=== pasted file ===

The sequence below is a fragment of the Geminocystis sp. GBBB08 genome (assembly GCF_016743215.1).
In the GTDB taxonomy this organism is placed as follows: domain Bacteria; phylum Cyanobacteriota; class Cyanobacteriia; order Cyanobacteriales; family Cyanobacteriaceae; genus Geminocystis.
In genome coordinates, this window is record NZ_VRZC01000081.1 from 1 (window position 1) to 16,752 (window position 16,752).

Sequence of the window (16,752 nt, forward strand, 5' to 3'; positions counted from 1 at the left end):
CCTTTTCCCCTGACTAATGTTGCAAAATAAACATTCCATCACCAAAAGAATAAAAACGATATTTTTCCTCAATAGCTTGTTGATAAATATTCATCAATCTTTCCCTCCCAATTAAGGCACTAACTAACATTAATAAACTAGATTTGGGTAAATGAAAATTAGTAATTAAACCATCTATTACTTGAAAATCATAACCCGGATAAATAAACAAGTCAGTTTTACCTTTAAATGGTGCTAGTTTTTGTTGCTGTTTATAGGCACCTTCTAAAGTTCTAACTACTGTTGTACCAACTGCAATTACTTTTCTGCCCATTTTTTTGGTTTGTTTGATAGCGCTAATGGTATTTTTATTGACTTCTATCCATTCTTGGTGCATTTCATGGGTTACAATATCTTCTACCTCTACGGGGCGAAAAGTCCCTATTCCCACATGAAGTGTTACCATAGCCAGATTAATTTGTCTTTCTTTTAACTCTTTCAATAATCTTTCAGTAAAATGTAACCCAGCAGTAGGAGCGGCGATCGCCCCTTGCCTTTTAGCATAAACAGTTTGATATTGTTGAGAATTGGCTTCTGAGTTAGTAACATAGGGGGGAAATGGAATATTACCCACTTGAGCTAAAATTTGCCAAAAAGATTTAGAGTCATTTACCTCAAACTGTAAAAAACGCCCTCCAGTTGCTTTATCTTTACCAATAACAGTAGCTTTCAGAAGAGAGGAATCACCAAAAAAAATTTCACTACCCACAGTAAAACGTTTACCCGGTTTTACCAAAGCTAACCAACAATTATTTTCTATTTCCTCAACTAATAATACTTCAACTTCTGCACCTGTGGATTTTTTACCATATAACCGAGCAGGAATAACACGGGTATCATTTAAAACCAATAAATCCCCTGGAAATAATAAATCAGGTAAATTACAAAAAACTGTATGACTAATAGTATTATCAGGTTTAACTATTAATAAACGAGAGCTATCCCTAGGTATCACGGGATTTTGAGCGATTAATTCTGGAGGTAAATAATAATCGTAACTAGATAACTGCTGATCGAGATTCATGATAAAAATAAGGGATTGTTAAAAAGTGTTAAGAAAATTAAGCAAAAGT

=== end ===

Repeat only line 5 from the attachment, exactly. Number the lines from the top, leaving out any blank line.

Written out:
CCTTTTCCCCTGACTAATGTTGCAAAATAAACATTCCATCACCAAAAGAATAAAAACGATATTTTTCCTCAATAGCTTGTTGATAAATATTCATCAATCTTTCCCTCCCAATTAAGGCACTAACTAACATTAATAAACTAGATTTGGGTAAATGAAAATTAGTAATTAAACCATCTATTACTTGAAAATCATAACCCGGATAAATAAACAAGTCAGTTTTACCTTTAAATGGTGCTAGTTTTTGTTGCTGTTTATAGGCACCTTCTAAAGTTCTAACTACTGTTGTACCAACTGCAATTACTTTTCTGCCCATTTTTTTGGTTTGTTTGATAGCGCTAATGGTATTTTTATTGACTTCTATCCATTCTTGGTGCATTTCATGGGTTACAATATCTTCTACCTCTACGGGGCGAAAAGTCCCTATTCCCACATGAAGTGTTACCATAGCCAGATTAATTTGTCTTTCTTTTAACTCTTTCAATAATCTTTCAGTAAAATGTAACCCAGCAGTAGGAGCGGCGATCGCCCCTTGCCTTTTAGCATAAACAGTTTGATATTGTTGAGAATTGGCTTCTGAGTTAGTAACATAGGGGGGAAATGGAATATTACCCACTTGAGCTAAAATTTGCCAAAAAGATTTAGAGTCATTTACCTCAAACTGTAAAAAACGCCCTCCAGTTGCTTTATCTTTACCAATAACAGTAGCTTTCAGAAGAGAGGAATCACCAAAAAAAATTTCACTACCCACAGTAAAACGTTTACCCGGTTTTACCAAAGCTAACCAACAATTATTTTCTATTTCCTCAACTAATAATACTTCAACTTCTGCACCTGTGGATTTTTTACCATATAACCGAGCAGGAATAACACGGGTATCATTTAAAACCAATAAATCCCCTGGAAATAATAAATCAGGTAAATTACAAAAAACTGTATGACTAATAGTATTATCAGGTTTAACTATTAATAAACGAGAGCTATCCCTAGGTATCACGGGATTTTGAGCGATTAATTCTGGAGGTAAATAATAATCGTAACTAGATAACTGCTGATCGAGATTCATGATAAAAATAAGGGATTGTTAAAAAGTGTTAAGAAAATTAAGCAAAAGT